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I am trying to make a very simple object rotate around a fixed point in 3dspace.

Basically my object is created from a single D3DXVECTOR3, which indicates the current position of the object, relative to a single constant point. Lets just say 0,0,0.

I already calculate my angle based on the current in game time of the day.

But how can i apply that angle to the position, so it will rotate?


Sorry im pretty new to Directx.

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1 Answer 1

up vote 1 down vote accepted

So are you trying to plot the sun or the moon?

If so then one assumes your celestial object is something like a sphere that has (0,0,0) as its center point.

Probably the easiest way to rotate it into position is to do something like the following

D3DXMATRIX matTrans;
D3DXMatrixRotationX( &matRot, angle );
D3DXMatrixTranslation( &matTrans, 0.0f, 0.0f, orbitRadius );
D3DXMATRIX matFinal = matTrans * matRot;

Then Set that matrix as your world matrix.

What it does is it creates a rotation matrix to rotate the object by "angle" around the XAxis (ie in the Y-Z plane); It then creates a matrix that pushes it out to the appropriate place at the 0 angle (orbitRadius may be better off as the 3rd parameter in the translation call, depending on where your zero point is). The final line multiplies these 2 matrices together. Matrix multiplications are non commutative (ie M1 * M2 != M2 * M1). What the above does is move the object orbitRadius units along the Z-axis and then it rotates that around the point (0, 0, 0). You can think of rotating an object that is held in your hand. If orbitRadius is the distance from your elbow to your hand then any rotation around your elbow (at 0,0,0) is going to form an arc through the air.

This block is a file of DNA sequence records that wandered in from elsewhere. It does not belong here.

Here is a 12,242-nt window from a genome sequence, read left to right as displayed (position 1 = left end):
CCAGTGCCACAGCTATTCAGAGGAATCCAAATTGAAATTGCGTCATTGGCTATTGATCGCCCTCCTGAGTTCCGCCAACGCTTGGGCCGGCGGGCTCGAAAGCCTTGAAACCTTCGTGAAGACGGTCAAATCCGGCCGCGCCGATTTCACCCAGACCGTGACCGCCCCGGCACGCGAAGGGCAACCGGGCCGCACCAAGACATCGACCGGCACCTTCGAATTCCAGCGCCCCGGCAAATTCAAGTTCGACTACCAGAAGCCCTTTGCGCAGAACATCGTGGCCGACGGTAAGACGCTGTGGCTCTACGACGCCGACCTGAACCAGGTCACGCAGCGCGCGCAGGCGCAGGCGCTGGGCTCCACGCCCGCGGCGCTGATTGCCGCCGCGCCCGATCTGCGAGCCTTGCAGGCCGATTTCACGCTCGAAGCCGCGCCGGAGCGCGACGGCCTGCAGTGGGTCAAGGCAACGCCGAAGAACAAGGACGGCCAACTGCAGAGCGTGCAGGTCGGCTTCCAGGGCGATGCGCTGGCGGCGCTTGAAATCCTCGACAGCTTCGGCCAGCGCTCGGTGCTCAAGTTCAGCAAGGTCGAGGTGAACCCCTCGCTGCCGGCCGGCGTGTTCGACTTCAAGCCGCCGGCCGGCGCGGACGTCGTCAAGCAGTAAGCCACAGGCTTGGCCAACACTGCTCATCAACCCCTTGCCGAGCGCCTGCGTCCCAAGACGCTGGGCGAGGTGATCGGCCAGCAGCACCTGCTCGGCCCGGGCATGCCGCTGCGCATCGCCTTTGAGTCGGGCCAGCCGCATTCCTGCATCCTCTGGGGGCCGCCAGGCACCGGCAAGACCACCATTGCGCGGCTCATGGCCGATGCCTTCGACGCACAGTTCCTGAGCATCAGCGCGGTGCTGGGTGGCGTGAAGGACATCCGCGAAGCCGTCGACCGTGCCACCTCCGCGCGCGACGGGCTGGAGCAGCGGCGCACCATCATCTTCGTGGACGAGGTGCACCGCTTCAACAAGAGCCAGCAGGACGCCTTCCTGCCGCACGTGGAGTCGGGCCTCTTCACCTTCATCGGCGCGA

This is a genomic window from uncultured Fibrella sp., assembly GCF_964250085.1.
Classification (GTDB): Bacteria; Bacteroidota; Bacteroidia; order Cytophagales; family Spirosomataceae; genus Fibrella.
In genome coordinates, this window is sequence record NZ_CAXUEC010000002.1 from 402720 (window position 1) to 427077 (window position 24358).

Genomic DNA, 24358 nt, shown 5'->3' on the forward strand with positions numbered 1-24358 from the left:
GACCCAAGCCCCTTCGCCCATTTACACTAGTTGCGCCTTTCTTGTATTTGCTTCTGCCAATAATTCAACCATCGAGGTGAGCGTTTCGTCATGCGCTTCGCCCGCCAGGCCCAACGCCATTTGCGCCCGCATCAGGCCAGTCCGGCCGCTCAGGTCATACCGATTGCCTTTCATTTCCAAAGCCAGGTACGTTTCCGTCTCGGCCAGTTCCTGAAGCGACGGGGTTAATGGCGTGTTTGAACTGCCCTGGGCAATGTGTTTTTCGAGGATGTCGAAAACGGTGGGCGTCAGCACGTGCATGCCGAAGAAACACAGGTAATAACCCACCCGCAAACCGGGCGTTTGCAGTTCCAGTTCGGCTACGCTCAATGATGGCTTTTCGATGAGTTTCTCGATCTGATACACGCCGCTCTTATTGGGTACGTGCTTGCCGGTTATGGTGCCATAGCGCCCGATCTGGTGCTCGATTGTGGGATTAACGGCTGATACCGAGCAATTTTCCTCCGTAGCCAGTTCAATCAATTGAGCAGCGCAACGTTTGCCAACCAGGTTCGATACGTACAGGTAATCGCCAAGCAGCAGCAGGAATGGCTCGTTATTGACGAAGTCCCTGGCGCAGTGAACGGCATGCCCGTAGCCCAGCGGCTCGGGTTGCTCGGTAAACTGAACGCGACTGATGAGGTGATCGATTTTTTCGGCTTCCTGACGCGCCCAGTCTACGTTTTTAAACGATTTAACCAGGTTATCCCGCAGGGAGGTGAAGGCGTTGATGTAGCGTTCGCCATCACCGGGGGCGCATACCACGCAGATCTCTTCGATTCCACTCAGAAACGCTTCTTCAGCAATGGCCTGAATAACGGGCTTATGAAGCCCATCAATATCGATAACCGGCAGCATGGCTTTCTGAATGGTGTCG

I hope that helps, but I would really recommend doing some serious reading up on Linear Algebra. The more you know the easier questions like this will be to solve yourself :)

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That worked out :) This is only extremely temporary. This isnt my field of programming expertise. I am just helping out while one of our devs is sick. – UberJumper Nov 9 '09 at 21:56
Fair enough. I find it a positively fascinating area of maths with endless possibilities for calculations from graphics, to audio processing and even intothe likes of DNA analysis :) – Goz Nov 9 '09 at 22:07
Given the standard DirectX world coordinate space, I would think rotating around Z would be more like what you want. – Andy J Buchanan Nov 10 '09 at 2:36
Hi, I know this is old but maybe someone will see it - Is there a way to get a position back out of this? Like if I am rotating my Camera object then I want to get it's 'eye' position after orbiting it. – poncho Aug 13 '13 at 15:36
@poncho: You can always ask a new question but its fairly simple. Invert the view matrix and then read the last row (if a row major matrix) or last column (if a column major matrix) and you have the eye position. – Goz Aug 13 '13 at 17:38

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